What I have been doing lately

Some of you may be wondering about this extended silence (almost two months!). The obvious suggestions (that I entered a monastery, or that I went for an extended vacation in downtown Pyongyang) are all wrong.

Nope, nothing as relaxing as that. I have been spec’ing and programming like there is no tomorrow. And it is all verification-related. The two main things I did (both still prototypes) are:

  • Rosie, a verification system for ROS-based robotic systems
  • Rosie BDI, which (duh) adds BDI capabilities to Rosie

To quote from the Rosie BDI manual:

The Rosie BDI package adds BDI (Belief, Desire, Intention) constructs to Rosie, the e-based autonomous-systems verification framework (and to other, future SVF projects).

Rosie BDI is a package for modeling intelligent agents, including humans. It is somewhat similar to other BDI packages, such as Jason.

In the context of Rosie, Rosie BDI can be used for:

  1. Modeling the humans / organizations which are part of the VE
  2. Modeling (or even implementing) the logic of the robots themselves
  3. Modeling at a high level other DUT/VE entities
  4. Writing “smart sequences”, thus letting the test writer express “test goals” (“Fill this coverage”, “Make the robot cross a street”, …)
  5. Ideally, feeding MBT tools with BDI descriptions, such that the MBT tools spit out a multi-entity plan of achieving test goals.

Currently, my friends at the University of Bristol are just starting to use this stuff – we’ll see how it goes. Their new article about using (Jason) BDI for verification is here (pdf).

My hope is to make both packages (and whatever comes next) available for anybody who wants to use them, and I am in the process of trying to enable that.

I think this whole BDI stuff (i.e. making it relatively easy for people to model, somewhat superficially, human behavior) is pretty important in the context of verification: More and more of those autonomous systems cannot be correctly verified (or even understood) without modeling the people around them.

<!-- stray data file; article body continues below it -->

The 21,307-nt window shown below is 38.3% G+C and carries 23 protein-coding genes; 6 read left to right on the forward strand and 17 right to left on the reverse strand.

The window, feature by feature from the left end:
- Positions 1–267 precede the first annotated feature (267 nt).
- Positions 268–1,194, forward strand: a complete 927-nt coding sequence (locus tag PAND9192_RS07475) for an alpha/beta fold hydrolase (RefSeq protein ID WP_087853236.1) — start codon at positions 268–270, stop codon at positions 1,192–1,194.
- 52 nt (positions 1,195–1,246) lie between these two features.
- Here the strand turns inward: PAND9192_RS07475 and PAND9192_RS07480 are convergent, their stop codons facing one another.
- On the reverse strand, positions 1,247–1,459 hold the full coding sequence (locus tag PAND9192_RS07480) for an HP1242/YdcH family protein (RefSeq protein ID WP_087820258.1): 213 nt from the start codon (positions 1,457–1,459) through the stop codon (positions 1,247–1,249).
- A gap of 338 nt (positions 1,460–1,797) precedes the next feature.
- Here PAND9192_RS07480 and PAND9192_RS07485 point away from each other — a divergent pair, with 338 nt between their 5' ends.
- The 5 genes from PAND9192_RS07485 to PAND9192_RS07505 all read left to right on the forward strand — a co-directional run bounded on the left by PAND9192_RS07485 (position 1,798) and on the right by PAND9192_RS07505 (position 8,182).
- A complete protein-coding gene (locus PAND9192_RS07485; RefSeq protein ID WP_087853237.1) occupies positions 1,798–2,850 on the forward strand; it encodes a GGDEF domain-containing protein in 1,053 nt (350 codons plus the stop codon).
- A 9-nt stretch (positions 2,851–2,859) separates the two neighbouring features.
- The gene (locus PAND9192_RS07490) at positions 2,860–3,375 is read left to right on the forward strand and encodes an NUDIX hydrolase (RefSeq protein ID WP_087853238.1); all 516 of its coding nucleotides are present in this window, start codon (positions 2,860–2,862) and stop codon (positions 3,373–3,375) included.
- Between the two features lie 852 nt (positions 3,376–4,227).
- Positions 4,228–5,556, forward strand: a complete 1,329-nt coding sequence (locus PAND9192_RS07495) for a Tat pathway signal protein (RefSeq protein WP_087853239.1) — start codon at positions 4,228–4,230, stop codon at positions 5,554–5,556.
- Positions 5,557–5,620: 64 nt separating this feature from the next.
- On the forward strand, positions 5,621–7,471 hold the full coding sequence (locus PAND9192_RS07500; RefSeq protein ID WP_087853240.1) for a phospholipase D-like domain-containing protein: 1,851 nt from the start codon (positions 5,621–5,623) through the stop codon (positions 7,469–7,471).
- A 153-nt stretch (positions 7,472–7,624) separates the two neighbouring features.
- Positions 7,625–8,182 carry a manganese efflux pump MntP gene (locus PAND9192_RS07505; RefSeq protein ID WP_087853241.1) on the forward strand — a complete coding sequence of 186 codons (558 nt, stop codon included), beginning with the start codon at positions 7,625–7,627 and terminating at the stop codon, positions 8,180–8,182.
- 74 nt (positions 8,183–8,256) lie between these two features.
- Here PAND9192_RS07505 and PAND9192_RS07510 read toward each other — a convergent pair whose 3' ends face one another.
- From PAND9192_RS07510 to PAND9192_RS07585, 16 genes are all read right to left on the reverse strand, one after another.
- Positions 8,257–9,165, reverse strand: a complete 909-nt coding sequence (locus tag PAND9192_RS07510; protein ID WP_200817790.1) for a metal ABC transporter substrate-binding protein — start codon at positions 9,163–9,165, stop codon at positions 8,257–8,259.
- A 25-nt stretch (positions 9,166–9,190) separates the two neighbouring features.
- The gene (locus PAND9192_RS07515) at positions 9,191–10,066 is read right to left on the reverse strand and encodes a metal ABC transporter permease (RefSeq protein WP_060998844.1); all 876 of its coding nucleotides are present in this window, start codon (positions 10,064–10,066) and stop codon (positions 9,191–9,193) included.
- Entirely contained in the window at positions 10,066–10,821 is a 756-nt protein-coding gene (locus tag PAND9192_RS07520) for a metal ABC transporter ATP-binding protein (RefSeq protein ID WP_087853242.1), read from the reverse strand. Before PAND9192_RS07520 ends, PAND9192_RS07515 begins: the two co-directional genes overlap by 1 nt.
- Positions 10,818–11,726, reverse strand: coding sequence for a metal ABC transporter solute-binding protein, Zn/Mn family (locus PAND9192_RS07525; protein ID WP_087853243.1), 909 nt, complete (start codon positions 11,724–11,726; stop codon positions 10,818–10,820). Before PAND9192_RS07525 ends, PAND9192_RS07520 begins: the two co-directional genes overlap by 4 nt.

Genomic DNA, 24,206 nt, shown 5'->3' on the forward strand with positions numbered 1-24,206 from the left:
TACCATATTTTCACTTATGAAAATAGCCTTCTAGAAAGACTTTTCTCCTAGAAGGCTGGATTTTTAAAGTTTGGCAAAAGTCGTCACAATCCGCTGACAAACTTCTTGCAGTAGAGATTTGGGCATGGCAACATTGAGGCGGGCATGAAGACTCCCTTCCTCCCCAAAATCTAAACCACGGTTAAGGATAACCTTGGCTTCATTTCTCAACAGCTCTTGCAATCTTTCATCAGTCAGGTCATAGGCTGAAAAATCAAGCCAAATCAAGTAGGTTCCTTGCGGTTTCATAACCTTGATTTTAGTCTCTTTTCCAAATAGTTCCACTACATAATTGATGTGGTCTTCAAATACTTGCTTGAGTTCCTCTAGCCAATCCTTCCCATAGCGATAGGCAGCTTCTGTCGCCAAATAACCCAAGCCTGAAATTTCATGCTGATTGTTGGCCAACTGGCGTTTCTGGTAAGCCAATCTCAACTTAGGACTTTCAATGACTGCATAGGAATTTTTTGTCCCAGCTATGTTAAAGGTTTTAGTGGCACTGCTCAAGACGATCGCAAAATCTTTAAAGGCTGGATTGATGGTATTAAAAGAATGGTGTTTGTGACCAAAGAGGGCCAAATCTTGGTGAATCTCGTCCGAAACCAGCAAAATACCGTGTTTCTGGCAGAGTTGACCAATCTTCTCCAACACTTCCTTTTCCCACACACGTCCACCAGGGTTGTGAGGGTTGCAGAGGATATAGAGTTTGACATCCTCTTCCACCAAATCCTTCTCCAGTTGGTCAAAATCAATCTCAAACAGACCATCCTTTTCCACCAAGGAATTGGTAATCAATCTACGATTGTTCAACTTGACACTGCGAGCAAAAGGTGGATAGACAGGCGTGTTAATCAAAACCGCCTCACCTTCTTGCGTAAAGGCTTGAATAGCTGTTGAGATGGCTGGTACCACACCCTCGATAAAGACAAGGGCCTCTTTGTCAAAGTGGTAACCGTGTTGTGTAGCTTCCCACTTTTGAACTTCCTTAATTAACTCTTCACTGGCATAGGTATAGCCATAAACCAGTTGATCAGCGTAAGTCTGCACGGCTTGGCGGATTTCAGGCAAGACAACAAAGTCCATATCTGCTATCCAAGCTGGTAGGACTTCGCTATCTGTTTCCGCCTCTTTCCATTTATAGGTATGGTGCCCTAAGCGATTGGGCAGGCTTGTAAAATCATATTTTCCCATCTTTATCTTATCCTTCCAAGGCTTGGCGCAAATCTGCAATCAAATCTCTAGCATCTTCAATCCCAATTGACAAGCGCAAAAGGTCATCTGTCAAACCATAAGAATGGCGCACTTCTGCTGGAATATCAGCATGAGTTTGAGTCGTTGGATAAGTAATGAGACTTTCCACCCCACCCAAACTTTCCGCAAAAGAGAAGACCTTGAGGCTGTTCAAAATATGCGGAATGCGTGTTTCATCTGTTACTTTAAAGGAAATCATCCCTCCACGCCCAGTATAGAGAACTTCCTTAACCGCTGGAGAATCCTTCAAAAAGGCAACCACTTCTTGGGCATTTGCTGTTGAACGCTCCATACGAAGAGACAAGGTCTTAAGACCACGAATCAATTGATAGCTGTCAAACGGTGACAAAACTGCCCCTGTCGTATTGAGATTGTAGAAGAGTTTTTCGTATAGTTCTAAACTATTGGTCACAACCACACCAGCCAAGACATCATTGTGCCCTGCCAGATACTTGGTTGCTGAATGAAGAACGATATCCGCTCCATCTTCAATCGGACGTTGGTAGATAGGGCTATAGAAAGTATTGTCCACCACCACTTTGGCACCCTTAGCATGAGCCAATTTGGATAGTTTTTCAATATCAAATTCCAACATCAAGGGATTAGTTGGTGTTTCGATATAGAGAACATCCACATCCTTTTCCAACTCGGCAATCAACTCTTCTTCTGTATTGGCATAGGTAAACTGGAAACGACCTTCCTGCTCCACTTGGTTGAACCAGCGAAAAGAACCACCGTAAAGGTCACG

It is also fun stuff. Next on my list: modeling beliefs about beliefs (also called, somewhat grandly, “Theory of Mind”): I.e. being able to model the fact that Joe thinks that Jane hopes that Mike thinks that <something>.

Lots more to say about this – stay tuned.

And on other fronts

As you guys all know, this whole machine learning stuff continues to move forward fairly quickly (e.g. AlphaGo just beat the world’s best Go player).

Also, take a look at this new article: Dynamic Memory Networks for Visual and Textual Question Answering (pdf). Look at figure 6 (towards the end), which shows the pictures the algorithm looked at, the questions it was asked, the answers, and (in the black-and-white pictures) what regions of the original picture it paid attention to as it was formulating the answer.

There are various ways to summarize this progress. I thought my daughter Yael did a pretty good job: She took one look at those pictures, and said “holy shit”.

Which brings me back to this issue of designing (and verifying) friendly AI, which I have discussed before (e.g. here and here). The natural reaction of most of us is to say “Nah, we’ll all be long dead anyway before AI gains better-than-human engineering capabilities”, but I think this onslaught of machine learning news might perhaps mean that we’ll all be dead shortly after that event, if we don’t design and verify friendly AI correctly.

Moving back from planet-wide considerations to my own stuff: I am definitely going to the Stuttgart Autonomous Vehicle Test & Development Symposium 2016 – I’ll be there 31-May and 1-June, and if any of you happen to be there I’d be happy to meet.


I’d like to thank Amiram Yehudai and Sandeep Desai for reviewing an earlier version of this post.




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